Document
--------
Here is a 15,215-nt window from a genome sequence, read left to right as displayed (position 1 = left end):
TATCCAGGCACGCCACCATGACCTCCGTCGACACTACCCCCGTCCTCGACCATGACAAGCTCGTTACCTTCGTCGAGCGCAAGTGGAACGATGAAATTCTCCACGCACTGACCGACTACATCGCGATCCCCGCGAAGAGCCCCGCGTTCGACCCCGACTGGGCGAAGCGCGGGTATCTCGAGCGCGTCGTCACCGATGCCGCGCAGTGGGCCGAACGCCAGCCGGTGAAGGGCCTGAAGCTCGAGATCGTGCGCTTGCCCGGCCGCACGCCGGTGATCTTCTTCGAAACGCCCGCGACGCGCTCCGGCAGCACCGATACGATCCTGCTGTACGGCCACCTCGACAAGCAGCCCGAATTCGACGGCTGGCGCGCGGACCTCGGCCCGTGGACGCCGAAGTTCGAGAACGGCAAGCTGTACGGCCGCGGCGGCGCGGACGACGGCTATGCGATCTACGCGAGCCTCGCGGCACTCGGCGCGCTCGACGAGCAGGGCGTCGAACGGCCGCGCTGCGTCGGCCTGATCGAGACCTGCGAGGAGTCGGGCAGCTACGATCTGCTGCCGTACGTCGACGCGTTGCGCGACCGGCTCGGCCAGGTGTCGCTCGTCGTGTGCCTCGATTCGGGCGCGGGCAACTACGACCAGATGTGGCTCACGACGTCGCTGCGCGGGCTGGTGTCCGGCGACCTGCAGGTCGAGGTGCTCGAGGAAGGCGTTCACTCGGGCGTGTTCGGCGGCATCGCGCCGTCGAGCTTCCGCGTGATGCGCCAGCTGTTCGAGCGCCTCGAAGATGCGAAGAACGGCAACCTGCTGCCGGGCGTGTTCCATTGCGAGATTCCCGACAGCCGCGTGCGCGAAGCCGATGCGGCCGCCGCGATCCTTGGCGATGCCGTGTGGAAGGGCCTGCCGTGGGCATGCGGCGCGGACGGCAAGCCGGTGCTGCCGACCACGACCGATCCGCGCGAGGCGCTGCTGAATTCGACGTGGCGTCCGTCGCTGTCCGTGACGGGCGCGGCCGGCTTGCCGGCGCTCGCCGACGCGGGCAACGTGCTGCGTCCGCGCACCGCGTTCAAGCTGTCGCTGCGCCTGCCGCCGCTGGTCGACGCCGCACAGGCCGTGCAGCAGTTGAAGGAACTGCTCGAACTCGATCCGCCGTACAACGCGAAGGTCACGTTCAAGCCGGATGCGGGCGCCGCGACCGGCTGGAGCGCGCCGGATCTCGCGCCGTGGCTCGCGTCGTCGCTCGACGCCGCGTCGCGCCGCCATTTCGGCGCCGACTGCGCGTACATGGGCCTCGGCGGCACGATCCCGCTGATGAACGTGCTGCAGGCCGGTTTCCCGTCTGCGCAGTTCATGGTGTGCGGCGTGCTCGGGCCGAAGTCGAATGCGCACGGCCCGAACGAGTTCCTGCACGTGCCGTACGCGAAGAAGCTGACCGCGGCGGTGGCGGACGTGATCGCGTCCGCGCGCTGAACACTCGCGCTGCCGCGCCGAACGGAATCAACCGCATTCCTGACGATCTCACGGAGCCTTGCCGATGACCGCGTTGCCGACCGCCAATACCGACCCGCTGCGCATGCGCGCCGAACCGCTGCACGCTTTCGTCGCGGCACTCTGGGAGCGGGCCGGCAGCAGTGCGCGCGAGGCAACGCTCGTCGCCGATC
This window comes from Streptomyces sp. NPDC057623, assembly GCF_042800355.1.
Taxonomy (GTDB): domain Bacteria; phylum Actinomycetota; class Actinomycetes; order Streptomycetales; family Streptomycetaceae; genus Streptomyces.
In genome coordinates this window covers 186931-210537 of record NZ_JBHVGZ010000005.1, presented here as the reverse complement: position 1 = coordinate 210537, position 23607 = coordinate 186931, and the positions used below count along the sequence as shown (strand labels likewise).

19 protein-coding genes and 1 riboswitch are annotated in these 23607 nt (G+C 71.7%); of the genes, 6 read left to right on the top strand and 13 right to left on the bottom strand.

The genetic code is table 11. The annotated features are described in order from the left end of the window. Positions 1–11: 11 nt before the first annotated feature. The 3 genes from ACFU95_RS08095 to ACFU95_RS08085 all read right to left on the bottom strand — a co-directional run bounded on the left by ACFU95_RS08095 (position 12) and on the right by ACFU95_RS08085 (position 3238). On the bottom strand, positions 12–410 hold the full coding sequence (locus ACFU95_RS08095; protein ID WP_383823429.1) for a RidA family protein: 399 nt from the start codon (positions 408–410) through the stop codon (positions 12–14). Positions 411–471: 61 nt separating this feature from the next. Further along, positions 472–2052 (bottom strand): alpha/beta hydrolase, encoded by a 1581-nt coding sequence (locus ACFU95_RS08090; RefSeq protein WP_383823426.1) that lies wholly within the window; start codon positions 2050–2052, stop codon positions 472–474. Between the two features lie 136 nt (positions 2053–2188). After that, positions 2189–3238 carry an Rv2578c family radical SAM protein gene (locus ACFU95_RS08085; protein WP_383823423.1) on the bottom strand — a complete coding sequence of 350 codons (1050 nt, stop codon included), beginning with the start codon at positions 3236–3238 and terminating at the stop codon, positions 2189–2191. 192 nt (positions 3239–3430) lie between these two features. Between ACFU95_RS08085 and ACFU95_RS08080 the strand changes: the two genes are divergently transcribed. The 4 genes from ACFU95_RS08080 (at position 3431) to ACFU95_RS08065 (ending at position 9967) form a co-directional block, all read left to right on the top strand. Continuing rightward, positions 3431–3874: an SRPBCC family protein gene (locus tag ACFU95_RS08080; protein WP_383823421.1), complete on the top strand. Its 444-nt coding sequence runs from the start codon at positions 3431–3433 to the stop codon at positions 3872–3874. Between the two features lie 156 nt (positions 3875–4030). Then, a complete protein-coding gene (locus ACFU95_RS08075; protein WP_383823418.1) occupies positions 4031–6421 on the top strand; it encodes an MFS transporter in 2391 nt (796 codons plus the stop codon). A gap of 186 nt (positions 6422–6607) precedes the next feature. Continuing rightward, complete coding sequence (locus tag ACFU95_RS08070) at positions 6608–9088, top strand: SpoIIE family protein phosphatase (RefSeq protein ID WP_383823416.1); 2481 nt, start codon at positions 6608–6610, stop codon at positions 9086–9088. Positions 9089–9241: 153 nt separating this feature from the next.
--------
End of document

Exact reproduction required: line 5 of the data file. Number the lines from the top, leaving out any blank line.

In genome coordinates this window covers 186931-210537 of record NZ_JBHVGZ010000005.1, presented here as the reverse complement: position 1 = coordinate 210537, position 23607 = coordinate 186931, and the positions used below count along the sequence as shown (strand labels likewise).